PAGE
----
South African runner Caster Semenya on Wednesday lost her court challenge against IAAF rules forcing female athletes to regulate their testosterone levels, but judges voiced concern with the application of the "discriminatory" regulations.
Semenya, a double Olympic champion, was fighting measures imposed by the International Association of Athletics Federations (IAAF) that compel "hyperandrogenic" athletes—or those with "differences of sexual development" (DSD)—to lower their testosterone levels if they wish to compete as women.
A three-judge panel at the Court of Arbitration for Sport said even though the rules are "discriminatory...such discrimination is a necessary, reasonable and proportionate means of achieving the IAAF's aim of preserving the integrity of female athletics in the Restricted Events."
But the three judge-panel voiced "serious concerns" about the viability of rules moving forward.
The IAAF said it was "grateful" for the CAS ruling and that the rules—first adopted last year but suspended pending the legal battle—will come into affect on May 8.
"Sometimes it's better to react with no reaction," Semenya said on Twitter after the verdict was announced.
But her advocates—which include a global coalition of nations, scientific experts and human rights defenders—are certain to be less restrained.
The IAAF insisted the rules were essential to preserve a level playing field and ensure that all female athletes can see "a path to success".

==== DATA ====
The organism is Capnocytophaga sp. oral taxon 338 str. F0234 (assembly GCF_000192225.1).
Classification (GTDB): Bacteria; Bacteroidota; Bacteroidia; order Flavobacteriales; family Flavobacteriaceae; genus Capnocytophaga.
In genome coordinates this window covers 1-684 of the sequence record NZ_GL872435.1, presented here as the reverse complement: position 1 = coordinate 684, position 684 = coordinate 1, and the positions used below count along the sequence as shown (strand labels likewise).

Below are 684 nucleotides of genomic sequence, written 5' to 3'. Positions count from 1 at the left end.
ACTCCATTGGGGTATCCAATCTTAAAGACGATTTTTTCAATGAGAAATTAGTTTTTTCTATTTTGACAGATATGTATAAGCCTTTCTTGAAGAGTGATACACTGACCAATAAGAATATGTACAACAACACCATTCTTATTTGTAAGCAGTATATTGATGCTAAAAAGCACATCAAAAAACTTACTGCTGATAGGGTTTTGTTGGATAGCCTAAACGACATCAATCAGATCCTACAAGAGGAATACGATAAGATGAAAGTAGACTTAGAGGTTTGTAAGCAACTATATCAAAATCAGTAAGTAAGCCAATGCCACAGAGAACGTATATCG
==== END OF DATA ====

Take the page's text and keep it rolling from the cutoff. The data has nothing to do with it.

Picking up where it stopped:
The governing body has stressed that DSD athletes with male levels of testosterone benefit from increased bone and muscle size in a manner similar to males who have gone through puberty.
Although they rejected Semenya's appeal, the judges urged the IAAF to treat their DSD regulations as a "living document," which could be continually revised as they are applied and new information about their impact becomes clear.
Experts have argued that achieving excellence in sport is a combination of training and commitment as well as genetics and that barring people from competition over a single genetic factor has no scientific basis.
In a rare intrusion into the world of sport, the United Nations Human Rights Council adopted a resolution in March branding the IAAF rules "unnecessary, humiliating and harmful".
Seema Patel, a senior lecturer in law at Nottingham Law School, called the CAS ruling "bitterly disappointing."
"A female who has naturally higher levels of testosterone in her body should not be prohibited from competing with women, just as a female who is naturally taller than the average woman should not be prohibited," Patel said in a statement.
Patel also questioned whether a sports court had the competence to deal with "human rights matters."
Semenya's testosterone levels are not publicly known, but she is unlikely to be the only athlete affected by rules compelling female runners in certain categories to cap their testosterone levels at five nanomoles per litre (nmol/L) of blood.
The two athletes who finished behind her in the Rio Olympics 800m, Francine Niyonsaba of Burundi and Kenya's Margaret Wambui, have also faced questions about their testosterone levels.
Semenya has 30 days to appeal, in a challenge that would be heard by the Swiss Federal Tribunal.